Guest Blog: Mason Day Discusses Social Media & Agriculture

Wednesday, October 10, 2012
Featured Guests

To kick off our Guest Blogger series, we invited blogger Mason Day to discuss the impact of social media in agriculture and how growers are using the tools. According to AgChat, in 2009 about 44 percent of high acreage growers had begun taking pictures with their mobile phones and had been on Facebook. People in agriculture are also engaging on Twitter, with over 2,500 people participating in monthly #AgChat and #FoodChat discussions. Commodities writer Debbie Carlson says farmers are more likely to check their Twitter feed than call their broker for prices and crop conditions. YouTube videos, such as “I’m Farming and I Grow It,” have received over 7 million views and are educating people about the importance, and great people, of farming. Agriculture is going social, and we’re excited to see how online engagement evolves. Do you follow us on Twitter? You should! Leave us a comment below or tweet us (@Bayer4CropsUS) and Mason (@mday55) with your favorite ag-related way to use social media or thoughts on this post!

Mason Day on Social Media & Agriculture:
Social media is changing the world. There isn’t an industry or area of the world that social media has not touched. Even in rural areas, social media is reaching farmers and agriculture students. Both the old and the young are finding ways to connect. New channels are developing to obtain information and market agricultural products, but what does this all really mean?

For a while, most people in the agriculture industry thought social media was simply a passing fad; however, now we are seeing that it is way more than that. Social media is a doorway between generations. It is one of the best tools that our industry can use to communicate across the age gap. Social media is the way for knowledge to be transferred to the farmers of the future.

With a single click of a mouse, a farmer in Nebraska can upload pictures of corn planting practices to millions of followers worldwide. Then from some far corner of the world, a farmer can comment on that picture and ask why that farmer planted his crops that way. Discussion breaks out, growing knowledge is traded and each farmer leaves with knowledge that will help him plant a better crop the next time around. Meanwhile, millions of agriculture students across the world are watching this conversation unfold and are learning from both of these farmers. They then take it back to the classroom and laboratory and try to come up with ideas to improve upon the already established practices of these farmers. Social media provides an outlet for the spread and accumulation of interest on a worldwide basis.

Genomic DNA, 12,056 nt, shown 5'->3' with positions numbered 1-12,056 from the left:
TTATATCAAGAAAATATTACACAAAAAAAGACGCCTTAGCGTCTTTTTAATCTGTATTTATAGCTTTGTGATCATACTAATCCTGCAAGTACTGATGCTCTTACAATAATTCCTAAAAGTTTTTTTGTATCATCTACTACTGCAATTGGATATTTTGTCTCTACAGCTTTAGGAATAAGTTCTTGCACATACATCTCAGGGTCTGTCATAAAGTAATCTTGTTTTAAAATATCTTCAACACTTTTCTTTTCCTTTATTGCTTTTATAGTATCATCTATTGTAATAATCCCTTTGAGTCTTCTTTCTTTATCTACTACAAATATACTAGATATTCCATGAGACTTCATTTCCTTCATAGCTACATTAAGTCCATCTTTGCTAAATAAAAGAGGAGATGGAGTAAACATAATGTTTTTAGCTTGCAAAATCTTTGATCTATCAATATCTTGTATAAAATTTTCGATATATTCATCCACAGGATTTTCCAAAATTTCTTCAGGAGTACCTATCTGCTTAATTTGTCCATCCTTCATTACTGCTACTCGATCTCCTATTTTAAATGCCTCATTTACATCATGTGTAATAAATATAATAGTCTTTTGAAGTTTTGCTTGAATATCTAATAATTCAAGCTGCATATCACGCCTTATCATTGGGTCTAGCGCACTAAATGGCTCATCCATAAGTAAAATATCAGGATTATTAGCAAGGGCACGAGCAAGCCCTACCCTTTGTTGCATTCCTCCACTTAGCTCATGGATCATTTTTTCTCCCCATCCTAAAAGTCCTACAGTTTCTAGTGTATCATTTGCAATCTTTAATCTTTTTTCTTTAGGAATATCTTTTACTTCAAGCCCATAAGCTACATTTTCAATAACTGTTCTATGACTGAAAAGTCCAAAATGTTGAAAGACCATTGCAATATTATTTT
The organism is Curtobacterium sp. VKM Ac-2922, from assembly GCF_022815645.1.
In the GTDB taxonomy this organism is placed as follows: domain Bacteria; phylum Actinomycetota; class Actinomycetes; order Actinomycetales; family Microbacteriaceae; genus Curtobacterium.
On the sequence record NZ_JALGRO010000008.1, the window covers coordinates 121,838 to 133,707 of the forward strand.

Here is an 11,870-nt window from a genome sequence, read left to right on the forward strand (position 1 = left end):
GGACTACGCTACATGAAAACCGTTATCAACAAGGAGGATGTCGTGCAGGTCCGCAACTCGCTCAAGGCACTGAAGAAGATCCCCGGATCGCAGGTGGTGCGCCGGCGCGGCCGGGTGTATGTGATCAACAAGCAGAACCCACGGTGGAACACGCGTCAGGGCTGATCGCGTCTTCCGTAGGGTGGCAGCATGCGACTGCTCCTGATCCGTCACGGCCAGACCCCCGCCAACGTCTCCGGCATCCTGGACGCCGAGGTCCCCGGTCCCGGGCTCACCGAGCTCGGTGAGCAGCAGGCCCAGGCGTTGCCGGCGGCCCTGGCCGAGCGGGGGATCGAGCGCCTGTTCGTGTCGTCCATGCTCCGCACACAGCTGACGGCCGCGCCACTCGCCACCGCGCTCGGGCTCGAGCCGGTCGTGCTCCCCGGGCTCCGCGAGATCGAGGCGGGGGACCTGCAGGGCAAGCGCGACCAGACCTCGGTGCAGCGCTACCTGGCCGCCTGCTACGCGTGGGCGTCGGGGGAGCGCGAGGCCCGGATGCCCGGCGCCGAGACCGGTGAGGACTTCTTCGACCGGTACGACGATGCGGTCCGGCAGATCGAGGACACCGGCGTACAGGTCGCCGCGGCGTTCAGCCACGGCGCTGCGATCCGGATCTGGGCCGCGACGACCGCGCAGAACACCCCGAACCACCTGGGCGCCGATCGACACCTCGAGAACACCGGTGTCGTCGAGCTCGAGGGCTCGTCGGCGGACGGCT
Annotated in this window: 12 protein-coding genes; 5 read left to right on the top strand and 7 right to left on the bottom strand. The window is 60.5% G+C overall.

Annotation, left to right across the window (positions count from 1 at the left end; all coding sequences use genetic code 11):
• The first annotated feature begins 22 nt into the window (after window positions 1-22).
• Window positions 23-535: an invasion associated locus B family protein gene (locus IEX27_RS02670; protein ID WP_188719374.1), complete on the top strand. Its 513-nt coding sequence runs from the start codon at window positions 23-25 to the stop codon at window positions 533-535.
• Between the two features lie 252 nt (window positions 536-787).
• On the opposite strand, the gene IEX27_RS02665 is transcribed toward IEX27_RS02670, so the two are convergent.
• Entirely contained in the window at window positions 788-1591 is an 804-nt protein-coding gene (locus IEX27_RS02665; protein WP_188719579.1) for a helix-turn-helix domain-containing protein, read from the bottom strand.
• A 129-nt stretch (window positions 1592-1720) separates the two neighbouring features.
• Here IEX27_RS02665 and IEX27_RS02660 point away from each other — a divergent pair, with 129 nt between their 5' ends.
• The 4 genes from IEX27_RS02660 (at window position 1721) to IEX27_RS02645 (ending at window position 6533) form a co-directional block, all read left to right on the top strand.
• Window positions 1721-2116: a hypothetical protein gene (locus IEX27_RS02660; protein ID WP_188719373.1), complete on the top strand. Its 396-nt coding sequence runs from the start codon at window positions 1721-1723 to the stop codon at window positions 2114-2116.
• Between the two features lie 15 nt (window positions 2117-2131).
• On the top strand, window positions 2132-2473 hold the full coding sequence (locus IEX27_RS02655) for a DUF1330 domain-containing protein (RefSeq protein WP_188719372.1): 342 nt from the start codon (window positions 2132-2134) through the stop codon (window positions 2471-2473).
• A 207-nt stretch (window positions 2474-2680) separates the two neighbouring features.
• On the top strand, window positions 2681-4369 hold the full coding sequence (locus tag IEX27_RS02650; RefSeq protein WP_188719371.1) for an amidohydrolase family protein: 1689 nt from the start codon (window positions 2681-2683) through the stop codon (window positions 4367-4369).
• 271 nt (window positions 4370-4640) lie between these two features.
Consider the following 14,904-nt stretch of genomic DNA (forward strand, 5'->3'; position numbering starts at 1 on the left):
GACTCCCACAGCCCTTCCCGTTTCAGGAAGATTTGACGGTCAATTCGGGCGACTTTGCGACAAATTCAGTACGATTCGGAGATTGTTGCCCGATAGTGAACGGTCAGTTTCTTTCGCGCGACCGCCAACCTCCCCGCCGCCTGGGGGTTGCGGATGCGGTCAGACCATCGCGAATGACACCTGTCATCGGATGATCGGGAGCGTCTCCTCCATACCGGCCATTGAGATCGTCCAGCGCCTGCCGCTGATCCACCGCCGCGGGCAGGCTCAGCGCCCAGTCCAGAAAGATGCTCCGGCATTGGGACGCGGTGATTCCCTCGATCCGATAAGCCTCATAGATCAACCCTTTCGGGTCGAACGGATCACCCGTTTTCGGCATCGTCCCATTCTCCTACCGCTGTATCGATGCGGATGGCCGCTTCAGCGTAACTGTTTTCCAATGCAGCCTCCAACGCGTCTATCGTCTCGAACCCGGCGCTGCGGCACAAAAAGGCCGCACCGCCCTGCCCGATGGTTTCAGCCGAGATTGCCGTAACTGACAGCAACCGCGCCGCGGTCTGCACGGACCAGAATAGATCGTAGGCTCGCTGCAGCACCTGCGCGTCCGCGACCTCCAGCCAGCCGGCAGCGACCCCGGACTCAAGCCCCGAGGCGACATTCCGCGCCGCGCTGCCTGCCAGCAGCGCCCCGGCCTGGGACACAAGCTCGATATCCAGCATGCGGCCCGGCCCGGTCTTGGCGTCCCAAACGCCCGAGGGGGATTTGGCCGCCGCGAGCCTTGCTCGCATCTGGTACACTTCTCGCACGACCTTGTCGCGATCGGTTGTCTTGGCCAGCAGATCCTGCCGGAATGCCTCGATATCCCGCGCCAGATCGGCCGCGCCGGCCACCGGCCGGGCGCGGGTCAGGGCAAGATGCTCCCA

Social media can allow the agriculture industry to connect with consumers. Often times, the consumer forgets where food comes from. They don’t realize that the corn in their corn flakes was grown on a family farm in Indiana. If a farmer hops onto Twitter or Facebook, however, and tells the world that he just sent a shipment of corn to General Mills, people begin to realize how important farmers are in America. We need to share our stories as farmers. We have to show the world how we live. Farming isn’t easy. I’m not saying we should use Facebook as a tool for sympathy, but showing the world how much love, sweat and tears go into the production of the food people eat could revolutionize and re-humanize our industry. Right now, when you ask the average consumer about farming they don’t realize that 98 percent of farms are family owned. They think big business and corporations own farms because it’s what has been taught to them. We can use social media to speak out and show the world that farmers are real people.

Whether we choose to use social media to spark interest in a needed generation or as a marketing tool to convince people that agriculture is an industry made up of individuals, we cannot neglect the impact it plays in the world around us. Social media is no longer a mere trend. It is a source of information. When someone wants to learn more about a topic they will more likely than not turn to some sort of social media. We have to be there at the ends of those searches, providing people with the right information. This is how we move forward and upward as the agricultural community.

- Mason Day

Mason Day is a student at Cornell University majoring in Agricultural Sciences graduating this December. He grew up on a family owned and operated vegetable and poultry farm in Eastern Michigan. Mason has a passion for business especially in sales and marketing. His biggest goal with respect to the agriculture industry is to help businesses and organizations connect with future generations through various new technologies including social media and web based marketing and recruiting. Follow him on Twitter @mday55 or visit his new blog

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